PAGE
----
Or, where I decide to live in the mountains. And eat a lot of chocolate.
I have just got back from walking the Alpine Pass Route across the Swiss Alps. I tend to get quite hyperbolic when I enjoy something, but I can genuinely say it was one of the best trips I’ve ever done. Emerging out of a forest to see Lac Léman on the last day was surprisingly emotional; I had walked across a country.
Well, nearly. I did take the odd cable car, and skipped one stage due to bad weather and lack of time. I was fitting in as much as I could in the time available. If I were to do it again I would allow more time for rest days, and probably split some of the longer days into two.
A day by day trip report will come later, this is more for some thoughts and tips if you’re thinking about doing the route yourself. To see more of what it’s like, watch my little video here.
- I met 4 groups walking the APR, and we all had the same guidebook by Cicerone. Admittedly, most of the directions in the book could be boiled down to “follow the signs”, as there is very good waymarking and signage on the route, but the book was very useful for planning each day and double-checking destinations. I had it my pocket most days.
- I didn’t take maps in the end. It felt wrong, going on a hike without a map, but they really weren’t necessary. At the scale necessary to be useful, they would have taken up half of my backpack. I only went the wrong way once, and that was due to me walking too fast and having my head in the clouds. You won’t see any “Alpine Pass Route” signs, but the red and white stripes of mountain routes are splattered across rocks and trees, major junctions have yellow signposts with the time indication, and for the most part the route follows the Via Alpina 1 signs.
- If you start to feel like you’ve gone the wrong way, you probably have. The path is almost always well trodden and graded, and you should see the red and white waymarks fairly regularly. If you find yourself battling through dense vegetation on a steep rocky slope, you probably missed a turning and are the wrong side of the valley (I may have done this on day 2…).
- To say that by the end of the walk the sound of cowbells drove fear in my heart may be a slight exaggeration, but I did have some nerve-racking encounters with cows near the end. For most of the walk, I could walk right through the middle of a herd and they might look at me for a few seconds but then went back to munching grass. During the last couple of days however, they got more angsty. Maybe the french speaking cows are more protective, or their calves were younger? Either way, my heart would start to race as I realised the trail went through a field full of cows. In four fields, several of the cows would stop as soon as they saw me, and start moving rather aggressively towards me, increasing in speed. If the field had a slope or curve, then I could outwit them by dropping down out of sight and traversing round. But sometimes there was no hiding, I just moved quickly through, tried to look non-threatening, veered away from the other cows, and sang a song to comfort myself (I believe the lyrics went something like “I’m walking, just walking, please don’t kill me”). Sometimes the farmer would put a warning sign, sometimes not.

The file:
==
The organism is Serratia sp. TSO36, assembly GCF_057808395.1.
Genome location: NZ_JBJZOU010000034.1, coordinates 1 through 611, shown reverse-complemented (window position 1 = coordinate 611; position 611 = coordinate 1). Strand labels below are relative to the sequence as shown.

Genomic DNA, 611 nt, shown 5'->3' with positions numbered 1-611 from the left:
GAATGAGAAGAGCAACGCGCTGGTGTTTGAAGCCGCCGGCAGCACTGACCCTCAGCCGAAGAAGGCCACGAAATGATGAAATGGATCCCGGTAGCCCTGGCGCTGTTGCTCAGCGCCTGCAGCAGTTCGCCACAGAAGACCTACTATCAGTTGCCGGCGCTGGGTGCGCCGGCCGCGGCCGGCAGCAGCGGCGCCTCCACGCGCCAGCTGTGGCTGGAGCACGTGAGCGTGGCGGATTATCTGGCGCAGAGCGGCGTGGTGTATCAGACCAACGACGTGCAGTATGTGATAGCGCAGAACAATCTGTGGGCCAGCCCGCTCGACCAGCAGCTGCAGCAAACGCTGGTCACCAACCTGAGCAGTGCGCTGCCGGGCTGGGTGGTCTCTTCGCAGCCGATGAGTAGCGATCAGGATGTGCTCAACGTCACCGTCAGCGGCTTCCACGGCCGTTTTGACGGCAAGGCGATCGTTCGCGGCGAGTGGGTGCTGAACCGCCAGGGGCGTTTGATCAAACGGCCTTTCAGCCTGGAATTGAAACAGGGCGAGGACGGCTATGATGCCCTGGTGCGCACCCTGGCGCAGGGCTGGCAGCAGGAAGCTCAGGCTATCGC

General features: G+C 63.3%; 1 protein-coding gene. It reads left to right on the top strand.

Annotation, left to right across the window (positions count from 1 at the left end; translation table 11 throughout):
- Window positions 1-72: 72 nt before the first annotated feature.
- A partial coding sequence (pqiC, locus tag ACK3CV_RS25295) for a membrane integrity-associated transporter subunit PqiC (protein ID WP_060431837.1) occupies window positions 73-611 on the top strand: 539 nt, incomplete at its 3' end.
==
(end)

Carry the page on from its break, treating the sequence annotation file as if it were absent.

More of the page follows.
- Sometimes the path will be blocked by an electric fence. Usually, there will be a big plastic handle which you unclip and reclip once you’re through. If not, there is generally a reassuring waymark just the other side to encourage you to step over the tape. Or there might be a wooden fence which has one loose post – unhook the barbed wire to get through. I actually crawled under one of these on the last day as it was under so much tension I didn’t think I’d be able to put it back together!
- I took 2 x 750ml water bottles. Most of the days were in the high 20s and sunny, and I usually refilled the bottles at least once. There’s a lot of climbing elevation, and you will sweat. A lot. When it comes to filling up bottles, use your judgement. If a trough is outside a house/farm/town centre and has a tap then I used it. If it was a hosepipe into a trough in the middle of a field full of cows, I didn’t. For the in-between ones, it depended on how much I needed the water – I didn’t get ill. Note, the Blumlisalphutte on the Hohturli does not have drinking water – if you want to fill up bottles here you’ll have to buy some. They do have very good cake though.
- Try and learn some Swiss German. In about a third of the places I stayed at, they didn’t speak any/very little english or french. Luckily everyone was friendly and we got by fine on big hand-gestures and smiles, but I did feel a bit bad coming to their country and not being able to say more than hello, please and thank you. Only on the last 2 days do people start speaking french.
- Try and work out how much public transportation you’re going to take. If it’s more than a few gondolas and trains, get the half fare card. I didn’t get it, but it may work out cheaper for you. Switzerland is an expensive place!
- Not everywhere will take debit or credit cards. I kept around 100 swiss francs on me, and there were cash points in every town.
- Some of the more remote huts and lodges will have a set dinner time (often 6.30pm) – make sure you arrive in time! This generally only applies if you’re in the middle of nowhere and there aren’t other food options. But if you know you’re going to be late, they may well do a cold dinner for you later.
- Take something with a decent camera, and have spare batteries/portable chargers. The mountains are stunning, and you’ll want to be able to capture the memories. Not every hut has electricity sockets to charge over night.
- If you get good weather, add time on to the guidebook’s suggestions, as you’ll be stopping lots to take photos and admire the views!